He skims through the section where people pay a few bucks to give their loved ones some recognition, to pay tribute to those who perhaps have a birthday or just graduated from high school or college. The people who write these ads care about the subject of the post and want everyone to know it; family, friends, and even people they never met.
Why he bothered to check out this section on this day he does not know and only contemplates this sometime later.
Two posts catch his eye, they are the same picture. Only one picture, only one subject, only one person.
Has she graduated college? This is that time of year. No. It's her birthday. The twenty-third anniversary of her birth. But she had only lived to see sixteen of those anniversaries.
Kaitlin died on January 30 2005. The high school junior was killed by her friend Danielle. Danielle, the girl who was attractive, popular, and had everything going for her. Kaitlin got into Danielle's car on that cold night after Danielle had been drinking. Kaitlin never stepped out of that car, but was instead carried out in a body bag. Danielle, on the other hand, made it out fine. Except for having to live with the fact that you crashed your car going way too fast after drinking way too much.
He knows where this happened. This happened on Bear Road six years ago. He had just driven down Bear Road today but had not thought about the incident until the two posts he found in the paper. One from Mom, Justin, and Erika, and the other from Auntie, David, and Nichole. Two posts, one picture, one girl.
He wonders if Danielle remembers which telephone pole she crashed into. He wonders if she feels she deserved to go to jail. He wonders how her life is going now and how often she thinks about Kaitlin.
One page after the pay-to-post section is the obituaries. He likes comparing how older people used to look when they were younger to how they looked in their later years. He can always see a resemblance but still often is shocked at how life physically wears on us.
His eyes focus quickly on a picture of a girl he knows-Debbie. His initial thoughts question why Debbie's picture is in the obituaries. Is it misplaced? Maybe she graduated from college and it's a carry-over from the previous section. It is, after all, that time of year. His mind soon comes to a conclusion that would have happened much sooner to someone who did not know Debbie.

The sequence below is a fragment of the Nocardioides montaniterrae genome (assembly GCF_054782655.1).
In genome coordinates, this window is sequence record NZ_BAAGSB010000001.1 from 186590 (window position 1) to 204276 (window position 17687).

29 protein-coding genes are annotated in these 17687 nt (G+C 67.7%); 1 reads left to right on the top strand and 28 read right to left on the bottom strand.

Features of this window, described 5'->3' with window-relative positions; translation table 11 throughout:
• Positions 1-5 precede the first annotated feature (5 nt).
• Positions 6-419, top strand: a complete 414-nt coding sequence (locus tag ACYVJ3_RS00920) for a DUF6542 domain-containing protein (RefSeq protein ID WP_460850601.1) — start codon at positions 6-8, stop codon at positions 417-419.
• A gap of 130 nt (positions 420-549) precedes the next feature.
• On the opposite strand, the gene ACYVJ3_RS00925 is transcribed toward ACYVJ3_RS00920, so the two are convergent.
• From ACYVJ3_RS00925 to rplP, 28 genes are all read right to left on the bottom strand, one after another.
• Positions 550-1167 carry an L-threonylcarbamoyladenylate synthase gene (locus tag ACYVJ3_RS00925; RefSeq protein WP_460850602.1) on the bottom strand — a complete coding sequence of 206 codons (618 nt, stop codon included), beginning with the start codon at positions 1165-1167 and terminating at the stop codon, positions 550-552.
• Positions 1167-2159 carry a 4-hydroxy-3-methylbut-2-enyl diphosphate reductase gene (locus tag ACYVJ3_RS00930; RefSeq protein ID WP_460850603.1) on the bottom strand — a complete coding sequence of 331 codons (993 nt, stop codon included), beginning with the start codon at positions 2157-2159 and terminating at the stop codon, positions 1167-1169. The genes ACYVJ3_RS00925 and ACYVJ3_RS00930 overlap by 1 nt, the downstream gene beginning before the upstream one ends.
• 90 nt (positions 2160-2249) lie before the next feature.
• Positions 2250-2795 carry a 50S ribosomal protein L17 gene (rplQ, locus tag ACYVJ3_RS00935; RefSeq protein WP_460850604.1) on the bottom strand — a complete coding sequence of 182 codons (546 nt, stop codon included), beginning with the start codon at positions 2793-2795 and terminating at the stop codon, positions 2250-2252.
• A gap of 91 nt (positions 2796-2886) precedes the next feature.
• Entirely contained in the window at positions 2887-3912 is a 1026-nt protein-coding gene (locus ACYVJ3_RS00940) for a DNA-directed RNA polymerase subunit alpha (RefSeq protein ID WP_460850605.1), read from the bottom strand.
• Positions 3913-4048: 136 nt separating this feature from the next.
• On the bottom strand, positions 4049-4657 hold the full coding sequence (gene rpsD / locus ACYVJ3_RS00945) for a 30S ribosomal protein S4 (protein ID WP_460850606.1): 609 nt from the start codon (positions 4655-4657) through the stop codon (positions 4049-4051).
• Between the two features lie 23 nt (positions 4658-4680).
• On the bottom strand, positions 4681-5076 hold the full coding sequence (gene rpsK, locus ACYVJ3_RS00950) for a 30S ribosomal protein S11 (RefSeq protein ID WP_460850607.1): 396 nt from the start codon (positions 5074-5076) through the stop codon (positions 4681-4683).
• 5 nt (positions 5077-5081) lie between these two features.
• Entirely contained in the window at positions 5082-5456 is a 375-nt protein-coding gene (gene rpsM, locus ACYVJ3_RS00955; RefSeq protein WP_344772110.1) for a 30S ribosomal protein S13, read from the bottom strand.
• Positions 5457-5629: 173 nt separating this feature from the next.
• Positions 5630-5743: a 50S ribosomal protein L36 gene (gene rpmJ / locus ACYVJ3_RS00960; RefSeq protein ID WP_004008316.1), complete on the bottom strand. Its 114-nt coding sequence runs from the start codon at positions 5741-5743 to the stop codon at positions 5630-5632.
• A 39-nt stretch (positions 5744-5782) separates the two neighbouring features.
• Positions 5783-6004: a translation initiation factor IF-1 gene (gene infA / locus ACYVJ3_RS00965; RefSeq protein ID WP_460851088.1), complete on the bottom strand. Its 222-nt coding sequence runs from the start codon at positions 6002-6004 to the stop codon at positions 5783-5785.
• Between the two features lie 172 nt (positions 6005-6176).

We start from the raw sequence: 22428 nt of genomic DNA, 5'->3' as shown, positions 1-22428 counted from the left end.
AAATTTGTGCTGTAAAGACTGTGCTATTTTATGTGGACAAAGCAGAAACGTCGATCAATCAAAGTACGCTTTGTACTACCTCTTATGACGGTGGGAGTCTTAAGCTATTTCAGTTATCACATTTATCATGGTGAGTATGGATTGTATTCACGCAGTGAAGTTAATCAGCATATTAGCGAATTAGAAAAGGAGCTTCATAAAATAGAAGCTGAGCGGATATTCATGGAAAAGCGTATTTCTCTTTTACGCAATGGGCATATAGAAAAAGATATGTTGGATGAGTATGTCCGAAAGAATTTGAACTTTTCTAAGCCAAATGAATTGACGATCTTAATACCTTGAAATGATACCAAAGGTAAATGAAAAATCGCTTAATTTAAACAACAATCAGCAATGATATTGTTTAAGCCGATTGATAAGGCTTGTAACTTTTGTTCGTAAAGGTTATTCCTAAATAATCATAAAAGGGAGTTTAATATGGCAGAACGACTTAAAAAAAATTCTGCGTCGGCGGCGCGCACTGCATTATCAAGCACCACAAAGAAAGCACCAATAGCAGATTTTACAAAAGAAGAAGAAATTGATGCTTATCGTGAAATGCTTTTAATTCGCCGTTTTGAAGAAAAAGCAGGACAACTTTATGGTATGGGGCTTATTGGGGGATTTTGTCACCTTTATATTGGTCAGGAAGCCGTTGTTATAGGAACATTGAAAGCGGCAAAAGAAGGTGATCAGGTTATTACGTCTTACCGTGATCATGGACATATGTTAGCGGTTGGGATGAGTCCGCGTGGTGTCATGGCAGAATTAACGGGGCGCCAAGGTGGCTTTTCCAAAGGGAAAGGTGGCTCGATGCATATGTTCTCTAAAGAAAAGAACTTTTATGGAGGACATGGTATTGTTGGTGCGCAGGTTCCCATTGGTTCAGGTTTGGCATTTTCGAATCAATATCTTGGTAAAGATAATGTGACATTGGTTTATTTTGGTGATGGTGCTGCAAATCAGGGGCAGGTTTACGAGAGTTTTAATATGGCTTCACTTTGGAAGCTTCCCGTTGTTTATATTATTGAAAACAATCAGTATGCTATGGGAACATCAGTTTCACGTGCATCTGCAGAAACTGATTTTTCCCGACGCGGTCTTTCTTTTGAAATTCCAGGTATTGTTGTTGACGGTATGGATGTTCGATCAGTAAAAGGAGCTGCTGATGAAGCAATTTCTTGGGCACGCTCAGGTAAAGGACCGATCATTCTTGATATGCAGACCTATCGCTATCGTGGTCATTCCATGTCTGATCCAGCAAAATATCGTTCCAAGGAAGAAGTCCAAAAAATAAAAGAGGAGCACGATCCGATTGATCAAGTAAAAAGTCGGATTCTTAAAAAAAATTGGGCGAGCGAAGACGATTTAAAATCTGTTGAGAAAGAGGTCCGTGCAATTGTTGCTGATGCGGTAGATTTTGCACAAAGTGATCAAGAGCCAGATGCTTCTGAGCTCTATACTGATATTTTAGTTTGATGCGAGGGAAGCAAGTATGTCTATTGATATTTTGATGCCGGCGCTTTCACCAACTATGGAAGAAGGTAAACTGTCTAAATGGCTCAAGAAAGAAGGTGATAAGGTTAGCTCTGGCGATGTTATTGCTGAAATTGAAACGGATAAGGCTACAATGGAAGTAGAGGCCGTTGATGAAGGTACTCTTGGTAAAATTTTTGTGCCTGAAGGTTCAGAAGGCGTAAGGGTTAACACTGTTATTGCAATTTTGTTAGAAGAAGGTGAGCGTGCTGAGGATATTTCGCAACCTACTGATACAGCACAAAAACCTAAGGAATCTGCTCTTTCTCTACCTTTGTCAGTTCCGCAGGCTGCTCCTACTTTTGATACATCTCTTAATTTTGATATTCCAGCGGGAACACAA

"Debra died," it reads. It is said to have been unexpected and at her home on Friday. He just found out Debbie had a son named Isaiah.
He remembers when Debbie wrote words of school spirit and encouragement on his hand the day of a modified track meet on the bus as they were heading home from junior high school.
He remembers playing soccer with her - they were on the orange team. One game Debbie scored her first goal and was ecstatic. The happiest soccer player he had ever seen. Another time she got pissed off for some reason and threw a temper tantrum like a child a decade younger than her might have. She must have been the most emotional recreational athlete he had ever known.
He remembers being at his friend's house one night just hanging out on the driveway. His friend's brother had just got a new Dodge Neon as a high-school graduation gift. He and his friend hung out by the car talking to Debbie. He felt cool being outside at night, talking to a girl and pretending he actually knew something about the Neon.
He wonders what Debbie had been up to all the years they were not in contact. He also wonders if her brother Mike is still as tall as he remembered him being. He figures he will at the very least find out how tall Mike is tomorrow at Mike's little sister's wake.